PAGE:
Try the Rane Corporation website and do some reading on interfacing, pretty good stuff.

Best, Bill
Hi Bill.

The incoming signal sees "everything" as a complex termination not just the last resistor. The question in fact is how the "rest" beside that 75R impacts that impedance.
You say (is that an opinion btw?) it would be neglectable in my case.
Lets leave it for now. (If the data sheet says so it's OK I guess.)

Fact is that e.g. the AK4584 from above example does have an impedance of approx. 20R which would have an impact.

To figure it out I probably won't get around measuring what's happening.
Which is kind of tricky if you don't have that equipment at hand.

Cheers
  Reply With Quote
Old 21st January 2011, 01:00 PM   #10
RIP
 
Join Date: Oct 2005
Location: Central Florida
No, actually it doesn't.

You might review the AK4584 datasheet for a little more insight into the resistive divider being used in the mod, and its purpose. It has nothing to do with the transmission line operation itself.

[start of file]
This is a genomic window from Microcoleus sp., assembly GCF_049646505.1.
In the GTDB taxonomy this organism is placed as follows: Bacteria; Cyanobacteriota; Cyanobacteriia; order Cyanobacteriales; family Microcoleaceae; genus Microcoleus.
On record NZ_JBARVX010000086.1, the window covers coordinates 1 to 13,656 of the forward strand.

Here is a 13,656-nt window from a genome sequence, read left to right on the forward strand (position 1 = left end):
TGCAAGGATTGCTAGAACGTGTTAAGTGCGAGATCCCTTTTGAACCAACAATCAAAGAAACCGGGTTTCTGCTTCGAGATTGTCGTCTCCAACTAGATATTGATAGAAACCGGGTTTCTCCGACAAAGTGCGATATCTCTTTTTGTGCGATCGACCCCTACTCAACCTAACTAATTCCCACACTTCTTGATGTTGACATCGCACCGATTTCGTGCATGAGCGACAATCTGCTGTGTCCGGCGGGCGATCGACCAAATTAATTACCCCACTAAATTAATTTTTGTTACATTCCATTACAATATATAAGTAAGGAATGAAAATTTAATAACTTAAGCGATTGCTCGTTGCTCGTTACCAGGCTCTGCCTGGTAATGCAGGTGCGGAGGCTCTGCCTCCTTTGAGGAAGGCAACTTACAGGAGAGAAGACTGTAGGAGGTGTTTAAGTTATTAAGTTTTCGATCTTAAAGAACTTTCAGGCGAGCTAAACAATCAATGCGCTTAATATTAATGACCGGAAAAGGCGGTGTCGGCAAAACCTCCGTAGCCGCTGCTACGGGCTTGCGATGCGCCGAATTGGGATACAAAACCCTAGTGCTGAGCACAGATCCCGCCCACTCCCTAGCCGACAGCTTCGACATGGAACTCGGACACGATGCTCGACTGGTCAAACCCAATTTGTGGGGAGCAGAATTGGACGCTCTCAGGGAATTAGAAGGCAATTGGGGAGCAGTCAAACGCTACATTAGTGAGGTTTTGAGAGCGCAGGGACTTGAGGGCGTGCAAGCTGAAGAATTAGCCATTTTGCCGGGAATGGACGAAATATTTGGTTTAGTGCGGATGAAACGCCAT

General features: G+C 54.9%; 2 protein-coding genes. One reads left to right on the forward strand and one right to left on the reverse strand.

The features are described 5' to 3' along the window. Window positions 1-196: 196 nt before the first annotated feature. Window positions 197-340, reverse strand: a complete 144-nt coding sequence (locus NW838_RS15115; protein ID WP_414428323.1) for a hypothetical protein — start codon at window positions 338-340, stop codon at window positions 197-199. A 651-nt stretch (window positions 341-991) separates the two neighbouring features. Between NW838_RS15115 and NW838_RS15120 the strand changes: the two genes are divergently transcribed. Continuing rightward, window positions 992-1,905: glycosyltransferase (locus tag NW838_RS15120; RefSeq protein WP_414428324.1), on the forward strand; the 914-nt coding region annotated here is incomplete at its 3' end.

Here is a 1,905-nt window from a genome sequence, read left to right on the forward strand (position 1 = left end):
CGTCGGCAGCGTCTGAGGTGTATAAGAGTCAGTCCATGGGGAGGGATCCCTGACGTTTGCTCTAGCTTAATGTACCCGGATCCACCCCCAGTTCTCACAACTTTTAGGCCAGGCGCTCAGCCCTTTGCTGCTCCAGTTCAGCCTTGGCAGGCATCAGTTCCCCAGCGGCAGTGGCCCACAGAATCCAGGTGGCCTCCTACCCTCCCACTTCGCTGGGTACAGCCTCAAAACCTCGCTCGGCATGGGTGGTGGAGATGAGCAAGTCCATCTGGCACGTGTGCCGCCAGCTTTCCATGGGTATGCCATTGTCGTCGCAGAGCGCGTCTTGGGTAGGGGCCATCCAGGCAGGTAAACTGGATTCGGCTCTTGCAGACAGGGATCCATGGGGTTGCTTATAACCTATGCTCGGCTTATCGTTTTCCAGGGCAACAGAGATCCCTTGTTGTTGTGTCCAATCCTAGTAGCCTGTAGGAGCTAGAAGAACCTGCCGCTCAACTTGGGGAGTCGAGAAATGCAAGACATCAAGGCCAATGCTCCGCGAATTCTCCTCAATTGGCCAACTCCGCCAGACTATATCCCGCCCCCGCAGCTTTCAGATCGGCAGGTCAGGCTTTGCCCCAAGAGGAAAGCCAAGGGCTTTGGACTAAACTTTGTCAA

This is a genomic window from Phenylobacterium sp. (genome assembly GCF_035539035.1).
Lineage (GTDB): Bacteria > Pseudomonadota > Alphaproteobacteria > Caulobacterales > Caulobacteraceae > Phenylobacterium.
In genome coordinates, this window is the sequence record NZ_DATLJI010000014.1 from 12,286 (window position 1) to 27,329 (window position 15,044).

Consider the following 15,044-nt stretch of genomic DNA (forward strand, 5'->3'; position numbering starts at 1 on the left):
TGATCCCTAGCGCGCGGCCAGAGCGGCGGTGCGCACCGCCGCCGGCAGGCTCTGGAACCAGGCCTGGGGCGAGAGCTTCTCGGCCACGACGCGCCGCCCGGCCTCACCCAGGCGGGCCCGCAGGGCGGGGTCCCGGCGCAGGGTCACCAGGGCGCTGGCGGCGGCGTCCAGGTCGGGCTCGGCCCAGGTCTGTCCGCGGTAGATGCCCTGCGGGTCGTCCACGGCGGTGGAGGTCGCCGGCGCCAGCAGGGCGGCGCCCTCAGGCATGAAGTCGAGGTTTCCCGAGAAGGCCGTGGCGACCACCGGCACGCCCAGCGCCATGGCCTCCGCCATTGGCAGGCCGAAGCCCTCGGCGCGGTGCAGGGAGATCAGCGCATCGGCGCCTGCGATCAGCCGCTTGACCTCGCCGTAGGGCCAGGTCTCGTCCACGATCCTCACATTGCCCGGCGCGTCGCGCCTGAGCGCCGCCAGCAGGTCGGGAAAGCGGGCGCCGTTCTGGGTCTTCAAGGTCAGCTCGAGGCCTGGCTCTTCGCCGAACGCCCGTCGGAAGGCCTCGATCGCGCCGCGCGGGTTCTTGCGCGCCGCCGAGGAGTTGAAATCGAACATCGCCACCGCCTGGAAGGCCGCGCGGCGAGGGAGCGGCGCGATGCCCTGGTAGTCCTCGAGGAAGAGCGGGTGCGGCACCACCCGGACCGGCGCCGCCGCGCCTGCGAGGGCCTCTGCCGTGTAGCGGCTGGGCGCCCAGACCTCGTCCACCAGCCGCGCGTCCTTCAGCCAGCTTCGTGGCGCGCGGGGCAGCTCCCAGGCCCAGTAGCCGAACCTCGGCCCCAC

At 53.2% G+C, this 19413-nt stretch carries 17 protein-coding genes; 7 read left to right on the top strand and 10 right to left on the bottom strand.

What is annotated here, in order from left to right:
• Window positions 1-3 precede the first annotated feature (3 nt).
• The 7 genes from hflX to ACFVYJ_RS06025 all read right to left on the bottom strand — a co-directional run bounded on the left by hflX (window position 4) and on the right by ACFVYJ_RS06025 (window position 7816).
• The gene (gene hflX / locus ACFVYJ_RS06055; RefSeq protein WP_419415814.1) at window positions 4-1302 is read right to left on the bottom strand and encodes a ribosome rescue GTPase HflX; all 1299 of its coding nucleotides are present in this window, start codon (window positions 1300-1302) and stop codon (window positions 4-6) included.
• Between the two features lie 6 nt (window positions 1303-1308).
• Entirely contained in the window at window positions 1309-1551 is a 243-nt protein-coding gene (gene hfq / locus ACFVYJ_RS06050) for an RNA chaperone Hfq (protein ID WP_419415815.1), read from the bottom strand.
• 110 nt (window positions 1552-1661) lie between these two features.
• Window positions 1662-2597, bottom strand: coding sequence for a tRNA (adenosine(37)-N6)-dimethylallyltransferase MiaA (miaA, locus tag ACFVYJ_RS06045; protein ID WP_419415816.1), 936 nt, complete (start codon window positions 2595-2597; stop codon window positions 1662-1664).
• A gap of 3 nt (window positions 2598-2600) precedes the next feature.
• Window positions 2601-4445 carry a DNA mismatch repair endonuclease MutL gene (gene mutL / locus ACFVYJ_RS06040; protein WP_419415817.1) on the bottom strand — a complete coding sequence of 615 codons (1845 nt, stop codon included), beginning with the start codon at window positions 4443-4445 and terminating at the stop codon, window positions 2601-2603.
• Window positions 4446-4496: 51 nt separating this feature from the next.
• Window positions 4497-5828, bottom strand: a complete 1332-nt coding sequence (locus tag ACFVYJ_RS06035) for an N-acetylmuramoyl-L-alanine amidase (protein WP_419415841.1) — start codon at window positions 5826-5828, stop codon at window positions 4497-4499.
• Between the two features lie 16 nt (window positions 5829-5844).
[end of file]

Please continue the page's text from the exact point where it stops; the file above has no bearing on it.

Reply With Quote

Reply


Hide this!Advertise here!
Thread Tools Search this Thread
Search this Thread:

Advanced Search

Posting Rules
You may not post new threads
You may not post replies
You may not post attachments
You may not edit your posts

BB code is On
Smilies are On
[IMG] code is On
HTML code is Off
Trackbacks are Off
Pingbacks are Off
Refbacks are Off


Similar Threads
Thread Thread Starter Forum Replies Last Post
CS8416 SPDIF Output AMR Digital Source 0 7th January 2011 06:15 PM
FS CS8416 DAC Receiver IC TSSOP-28 Algar_emi Swap Meet 1 14th October 2010 06:24 PM
DIR1703 vs. CS8416 SPDIF receivers machinow Digital Source 3 5th June 2003 07:38 AM
SPDIF Input Receiver & MUX JHertz Digital Source 4 29th May 2003 03:22 PM
CS8406, CS8416 => 192kHz SPDIF Dave Digital Source 5 11th January 2003 02:20 PM


New To Site? Need Help?

All times are GMT. The time now is 11:03 AM.


vBulletin Optimisation provided by vB Optimise (Pro) - vBulletin Mods & Addons Copyright © 2014 DragonByte Technologies Ltd.
Copyright 1999-2014 diyAudio

Content Relevant URLs by vBSEO 3.3.2